In addition to combat you also have the ability to level your characters throughout the game. Spanning from 1-10, these levels are necessary in order to equip different weapons as well as give Evie and Jacob upgrades to their skills. These skills can be both shared as well as unique to individuals, and they are valuable in upgrading as they help greatly throughout the campaign. Both the skills and the upgrades are especially necessary as the enemies have their own levels in this game, and it is entirely possible to die to a high level, single thug if your skills/levels are not good enough. You can also use a similar feature to upgrade your gang, The Rooks, so that they may better aid you throughout the game. I feel both of these features are welcome additions, and further add to the role playing nature of the game as you do have to make choices on where to spend your points and money. While you will eventually get all the upgrades it still makes early choices important in how you will play the campaign.
    One final thing that is worth discussing is the fact that unlike the previous games Ubisoft has focused entirely on the single player campaign. For the first time since Assassinís Creed II, there is no multiplayer. As someone who enjoys the single player campaigns nearly exclusively in an era where developers are focusing too much on multiplayer (in my opinion), this was a refreshing change. However, there is one clear area that the game lacks; the ability to play as both the twins in co-op style. It would have been fun, and would have been similar to how they did it in Unity, but for whatever reason Ubisoft decided not to include it. This might be further indication that Evieís part of the story was shoe-horned in from the criticism hurled at Unity for the lack of the ability to play as a female. Either way, it is disappointing and would have felt far more natural to include than the co-op campaign in Unity. In addition, and as already mentioned, the story has many flaws, though it is still a huge improvement over Unity in nearly every way. But there is still some progress that needs to be made to bring it back to the greatness that was present in the first few games, especially since we are definitely nearing the end of the story from the modern perspective.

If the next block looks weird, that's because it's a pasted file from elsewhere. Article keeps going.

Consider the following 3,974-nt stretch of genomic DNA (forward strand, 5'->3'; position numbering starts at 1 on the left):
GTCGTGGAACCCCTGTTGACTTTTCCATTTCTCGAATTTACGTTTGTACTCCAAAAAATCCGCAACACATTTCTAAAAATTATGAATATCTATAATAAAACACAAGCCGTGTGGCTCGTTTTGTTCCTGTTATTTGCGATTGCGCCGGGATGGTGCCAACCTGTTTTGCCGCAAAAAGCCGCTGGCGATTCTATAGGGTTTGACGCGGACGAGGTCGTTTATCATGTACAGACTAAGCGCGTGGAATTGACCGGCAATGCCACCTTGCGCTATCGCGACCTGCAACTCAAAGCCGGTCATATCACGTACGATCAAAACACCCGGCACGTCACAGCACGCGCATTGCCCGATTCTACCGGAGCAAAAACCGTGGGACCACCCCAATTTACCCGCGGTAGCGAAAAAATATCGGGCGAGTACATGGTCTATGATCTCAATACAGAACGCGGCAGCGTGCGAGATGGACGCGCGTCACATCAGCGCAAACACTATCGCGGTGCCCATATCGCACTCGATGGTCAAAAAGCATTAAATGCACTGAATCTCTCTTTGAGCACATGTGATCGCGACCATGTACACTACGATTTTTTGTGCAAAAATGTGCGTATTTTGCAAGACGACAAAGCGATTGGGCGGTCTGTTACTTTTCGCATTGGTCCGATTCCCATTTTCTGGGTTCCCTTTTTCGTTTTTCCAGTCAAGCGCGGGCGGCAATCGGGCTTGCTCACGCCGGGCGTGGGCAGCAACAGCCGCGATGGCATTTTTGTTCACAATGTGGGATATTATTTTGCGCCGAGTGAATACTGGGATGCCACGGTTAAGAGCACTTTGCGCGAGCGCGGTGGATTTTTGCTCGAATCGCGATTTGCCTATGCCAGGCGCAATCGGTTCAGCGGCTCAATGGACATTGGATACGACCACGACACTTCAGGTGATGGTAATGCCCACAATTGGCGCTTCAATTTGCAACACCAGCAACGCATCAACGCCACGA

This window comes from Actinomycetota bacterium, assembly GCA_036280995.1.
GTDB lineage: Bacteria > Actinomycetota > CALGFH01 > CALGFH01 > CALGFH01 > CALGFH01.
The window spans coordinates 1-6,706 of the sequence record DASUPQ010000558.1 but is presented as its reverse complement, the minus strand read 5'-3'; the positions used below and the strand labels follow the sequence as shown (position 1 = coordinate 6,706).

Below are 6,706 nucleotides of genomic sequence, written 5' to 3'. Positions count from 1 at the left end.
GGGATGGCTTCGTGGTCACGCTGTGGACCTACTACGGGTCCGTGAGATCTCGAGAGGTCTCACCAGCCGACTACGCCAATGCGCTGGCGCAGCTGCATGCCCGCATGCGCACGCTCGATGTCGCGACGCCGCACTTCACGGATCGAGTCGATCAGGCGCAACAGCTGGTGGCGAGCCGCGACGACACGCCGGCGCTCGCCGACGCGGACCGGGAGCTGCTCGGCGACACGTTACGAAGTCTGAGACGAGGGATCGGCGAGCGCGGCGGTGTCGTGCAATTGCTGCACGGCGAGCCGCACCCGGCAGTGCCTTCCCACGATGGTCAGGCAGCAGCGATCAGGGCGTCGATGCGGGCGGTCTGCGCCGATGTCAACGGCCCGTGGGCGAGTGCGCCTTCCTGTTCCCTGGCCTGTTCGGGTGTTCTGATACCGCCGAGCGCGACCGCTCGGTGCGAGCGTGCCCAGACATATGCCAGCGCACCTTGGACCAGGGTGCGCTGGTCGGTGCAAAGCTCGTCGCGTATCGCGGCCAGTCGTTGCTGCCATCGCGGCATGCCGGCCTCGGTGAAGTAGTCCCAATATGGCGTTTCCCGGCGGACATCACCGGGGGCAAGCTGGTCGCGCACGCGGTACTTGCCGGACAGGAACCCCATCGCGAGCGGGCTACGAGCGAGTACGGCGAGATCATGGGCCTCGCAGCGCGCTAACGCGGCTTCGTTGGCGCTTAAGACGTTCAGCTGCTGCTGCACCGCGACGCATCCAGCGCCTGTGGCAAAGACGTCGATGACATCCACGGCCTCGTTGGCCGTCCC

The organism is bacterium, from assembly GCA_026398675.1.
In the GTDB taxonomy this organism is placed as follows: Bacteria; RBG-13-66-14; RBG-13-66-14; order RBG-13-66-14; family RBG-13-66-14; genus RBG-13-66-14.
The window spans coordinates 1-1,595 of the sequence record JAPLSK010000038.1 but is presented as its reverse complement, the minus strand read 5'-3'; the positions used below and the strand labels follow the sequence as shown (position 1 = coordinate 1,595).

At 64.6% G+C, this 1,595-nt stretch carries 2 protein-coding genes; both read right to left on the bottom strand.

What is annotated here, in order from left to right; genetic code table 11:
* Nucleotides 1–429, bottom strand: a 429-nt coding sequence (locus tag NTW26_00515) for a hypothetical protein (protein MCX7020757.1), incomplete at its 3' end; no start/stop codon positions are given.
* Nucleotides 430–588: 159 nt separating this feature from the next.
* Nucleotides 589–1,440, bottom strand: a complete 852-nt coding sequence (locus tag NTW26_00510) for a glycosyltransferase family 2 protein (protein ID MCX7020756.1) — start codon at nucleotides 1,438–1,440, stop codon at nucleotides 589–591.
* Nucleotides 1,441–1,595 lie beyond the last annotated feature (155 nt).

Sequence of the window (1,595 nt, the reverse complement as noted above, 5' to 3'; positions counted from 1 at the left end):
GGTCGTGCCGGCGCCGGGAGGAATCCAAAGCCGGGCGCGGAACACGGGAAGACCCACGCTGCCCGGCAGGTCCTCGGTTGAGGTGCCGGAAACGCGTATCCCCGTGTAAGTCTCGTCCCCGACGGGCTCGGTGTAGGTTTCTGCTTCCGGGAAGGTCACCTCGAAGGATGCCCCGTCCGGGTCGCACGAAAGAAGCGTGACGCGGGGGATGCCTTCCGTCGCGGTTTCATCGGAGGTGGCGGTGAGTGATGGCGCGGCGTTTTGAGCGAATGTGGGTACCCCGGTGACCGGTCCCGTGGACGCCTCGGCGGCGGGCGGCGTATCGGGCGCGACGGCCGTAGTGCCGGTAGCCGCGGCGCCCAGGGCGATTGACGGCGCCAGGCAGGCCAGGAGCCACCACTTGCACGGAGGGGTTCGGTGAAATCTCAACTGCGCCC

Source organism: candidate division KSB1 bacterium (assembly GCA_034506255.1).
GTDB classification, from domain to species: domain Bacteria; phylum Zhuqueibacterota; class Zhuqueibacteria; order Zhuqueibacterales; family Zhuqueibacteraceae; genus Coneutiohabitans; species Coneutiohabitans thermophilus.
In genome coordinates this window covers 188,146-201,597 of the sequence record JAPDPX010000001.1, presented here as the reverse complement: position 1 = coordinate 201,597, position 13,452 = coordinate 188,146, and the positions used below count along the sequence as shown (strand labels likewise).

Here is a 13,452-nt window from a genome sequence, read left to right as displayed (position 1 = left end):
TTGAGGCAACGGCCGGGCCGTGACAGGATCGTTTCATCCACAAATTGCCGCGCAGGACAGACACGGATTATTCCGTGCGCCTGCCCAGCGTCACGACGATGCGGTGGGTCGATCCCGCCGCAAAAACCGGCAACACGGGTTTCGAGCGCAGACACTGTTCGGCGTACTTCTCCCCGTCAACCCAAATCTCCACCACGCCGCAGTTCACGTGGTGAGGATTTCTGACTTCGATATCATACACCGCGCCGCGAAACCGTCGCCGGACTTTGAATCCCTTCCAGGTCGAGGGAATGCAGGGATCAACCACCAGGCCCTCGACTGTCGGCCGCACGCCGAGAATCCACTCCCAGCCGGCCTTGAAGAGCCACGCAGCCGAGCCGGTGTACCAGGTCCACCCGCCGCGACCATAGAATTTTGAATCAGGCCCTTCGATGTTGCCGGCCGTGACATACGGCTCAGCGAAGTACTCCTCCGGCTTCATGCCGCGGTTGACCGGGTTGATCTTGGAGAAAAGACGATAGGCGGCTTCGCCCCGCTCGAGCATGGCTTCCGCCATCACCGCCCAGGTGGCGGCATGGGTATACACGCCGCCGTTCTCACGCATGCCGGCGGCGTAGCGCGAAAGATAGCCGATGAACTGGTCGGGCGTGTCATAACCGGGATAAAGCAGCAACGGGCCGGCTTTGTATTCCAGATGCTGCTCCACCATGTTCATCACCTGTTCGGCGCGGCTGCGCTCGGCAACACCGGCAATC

It would be worth mentioning that there are a couple more negatives worthy of discussion. Despite the beauty of the game, it is still clear that some of the graphics have been downgraded from Unity, and the absence of large numbers of people in Industrial Age London is quite noticeable. Obviously this was done to increase the performance of the game compared to the issues present in Unity, but it is still a slight disappointment that it came to that. There were also some slightly glitchy mechanics that did occur throughout the game, indicating that it was not quite as polished as gamers would prefer. It especially happened during combat fairly often, which contributed greatly to early frustrations with the combat system. The glitches in the game thankfully never reached the degree that Unity had, yet still occurred enough that it warranted being mentioned. Other than that and the earlier mentioned issues, the game does not have that many issues.